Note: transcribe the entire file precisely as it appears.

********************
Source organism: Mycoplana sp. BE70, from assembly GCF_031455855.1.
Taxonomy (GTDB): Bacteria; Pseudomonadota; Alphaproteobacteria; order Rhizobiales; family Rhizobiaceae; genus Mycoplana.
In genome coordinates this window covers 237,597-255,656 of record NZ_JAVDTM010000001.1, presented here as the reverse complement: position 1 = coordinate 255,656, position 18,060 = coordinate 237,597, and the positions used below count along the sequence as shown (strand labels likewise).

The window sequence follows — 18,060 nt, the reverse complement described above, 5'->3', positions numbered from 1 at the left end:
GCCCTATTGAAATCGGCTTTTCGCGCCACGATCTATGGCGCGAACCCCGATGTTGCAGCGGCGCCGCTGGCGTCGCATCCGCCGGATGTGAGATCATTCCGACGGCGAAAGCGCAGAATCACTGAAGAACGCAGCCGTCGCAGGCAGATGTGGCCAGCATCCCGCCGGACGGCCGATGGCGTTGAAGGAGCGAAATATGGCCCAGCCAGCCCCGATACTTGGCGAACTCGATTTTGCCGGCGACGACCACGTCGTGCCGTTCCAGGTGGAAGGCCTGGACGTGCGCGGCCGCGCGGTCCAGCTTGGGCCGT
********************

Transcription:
Source organism: Mycoplana sp. BE70, from assembly GCF_031455855.1.
Taxonomy (GTDB): Bacteria; Pseudomonadota; Alphaproteobacteria; order Rhizobiales; family Rhizobiaceae; genus Mycoplana.
In genome coordinates this window covers 237,597-255,656 of record NZ_JAVDTM010000001.1, presented here as the reverse complement: position 1 = coordinate 255,656, position 18,060 = coordinate 237,597, and the positions used below count along the sequence as shown (strand labels likewise).

The window sequence follows — 18,060 nt, the reverse complement described above, 5'->3', positions numbered from 1 at the left end:
GCCCTATTGAAATCGGCTTTTCGCGCCACGATCTATGGCGCGAACCCCGATGTTGCAGCGGCGCCGCTGGCGTCGCATCCGCCGGATGTGAGATCATTCCGACGGCGAAAGCGCAGAATCACTGAAGAACGCAGCCGTCGCAGGCAGATGTGGCCAGCATCCCGCCGGACGGCCGATGGCGTTGAAGGAGCGAAATATGGCCCAGCCAGCCCCGATACTTGGCGAACTCGATTTTGCCGGCGACGACCACGTCGTGCCGTTCCAGGTGGAAGGCCTGGACGTGCGCGGCCGCGCGGTCCAGCTTGGGCCGT